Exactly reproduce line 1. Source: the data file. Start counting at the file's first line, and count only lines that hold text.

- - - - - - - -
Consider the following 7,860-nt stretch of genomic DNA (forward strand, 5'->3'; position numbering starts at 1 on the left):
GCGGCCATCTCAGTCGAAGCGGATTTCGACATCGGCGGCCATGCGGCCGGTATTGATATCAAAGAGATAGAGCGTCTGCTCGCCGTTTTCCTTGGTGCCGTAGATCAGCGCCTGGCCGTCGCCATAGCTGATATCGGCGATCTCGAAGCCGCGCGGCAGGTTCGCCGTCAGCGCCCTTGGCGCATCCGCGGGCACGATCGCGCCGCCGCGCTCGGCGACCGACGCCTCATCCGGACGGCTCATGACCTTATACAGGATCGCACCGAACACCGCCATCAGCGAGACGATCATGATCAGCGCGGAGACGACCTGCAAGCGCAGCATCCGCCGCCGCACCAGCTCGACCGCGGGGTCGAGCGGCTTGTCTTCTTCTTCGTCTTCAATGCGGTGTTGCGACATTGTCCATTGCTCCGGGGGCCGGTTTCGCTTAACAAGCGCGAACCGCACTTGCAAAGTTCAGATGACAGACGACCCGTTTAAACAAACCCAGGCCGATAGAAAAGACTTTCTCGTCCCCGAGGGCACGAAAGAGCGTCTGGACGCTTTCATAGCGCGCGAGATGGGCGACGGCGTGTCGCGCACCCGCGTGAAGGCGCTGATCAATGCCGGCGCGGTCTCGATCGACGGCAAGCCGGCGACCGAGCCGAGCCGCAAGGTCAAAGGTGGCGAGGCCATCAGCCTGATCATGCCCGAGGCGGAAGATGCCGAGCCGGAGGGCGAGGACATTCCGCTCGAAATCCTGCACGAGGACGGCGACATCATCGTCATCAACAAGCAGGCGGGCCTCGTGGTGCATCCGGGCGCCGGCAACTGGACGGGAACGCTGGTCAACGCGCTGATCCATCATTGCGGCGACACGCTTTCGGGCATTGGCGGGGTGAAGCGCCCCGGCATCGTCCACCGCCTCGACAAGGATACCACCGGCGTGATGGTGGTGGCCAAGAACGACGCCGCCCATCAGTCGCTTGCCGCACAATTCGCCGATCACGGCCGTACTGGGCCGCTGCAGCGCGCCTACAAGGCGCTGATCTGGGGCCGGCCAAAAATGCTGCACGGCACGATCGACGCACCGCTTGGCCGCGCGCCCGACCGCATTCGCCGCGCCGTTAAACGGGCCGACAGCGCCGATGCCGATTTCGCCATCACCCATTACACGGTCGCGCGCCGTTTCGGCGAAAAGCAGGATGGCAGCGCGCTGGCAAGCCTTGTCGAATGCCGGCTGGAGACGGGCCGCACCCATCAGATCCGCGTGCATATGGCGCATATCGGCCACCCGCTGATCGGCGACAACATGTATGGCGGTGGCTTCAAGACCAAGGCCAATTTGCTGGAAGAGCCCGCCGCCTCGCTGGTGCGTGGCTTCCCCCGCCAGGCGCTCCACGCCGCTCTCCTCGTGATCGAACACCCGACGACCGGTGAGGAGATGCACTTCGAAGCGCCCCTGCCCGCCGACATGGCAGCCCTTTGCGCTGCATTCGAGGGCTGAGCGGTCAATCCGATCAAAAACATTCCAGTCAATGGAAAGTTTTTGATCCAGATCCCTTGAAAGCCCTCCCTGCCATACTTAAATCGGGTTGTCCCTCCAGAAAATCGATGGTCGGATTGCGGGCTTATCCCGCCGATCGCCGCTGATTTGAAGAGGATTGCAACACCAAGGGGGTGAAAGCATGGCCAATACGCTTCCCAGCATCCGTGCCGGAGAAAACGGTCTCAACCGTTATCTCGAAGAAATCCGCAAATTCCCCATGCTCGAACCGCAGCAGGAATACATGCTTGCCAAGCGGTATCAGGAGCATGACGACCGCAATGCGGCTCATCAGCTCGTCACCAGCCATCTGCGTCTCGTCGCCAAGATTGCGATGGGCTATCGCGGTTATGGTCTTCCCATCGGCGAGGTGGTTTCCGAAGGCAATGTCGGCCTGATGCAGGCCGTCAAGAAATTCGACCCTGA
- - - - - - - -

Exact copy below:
Consider the following 7,860-nt stretch of genomic DNA (forward strand, 5'->3'; position numbering starts at 1 on the left):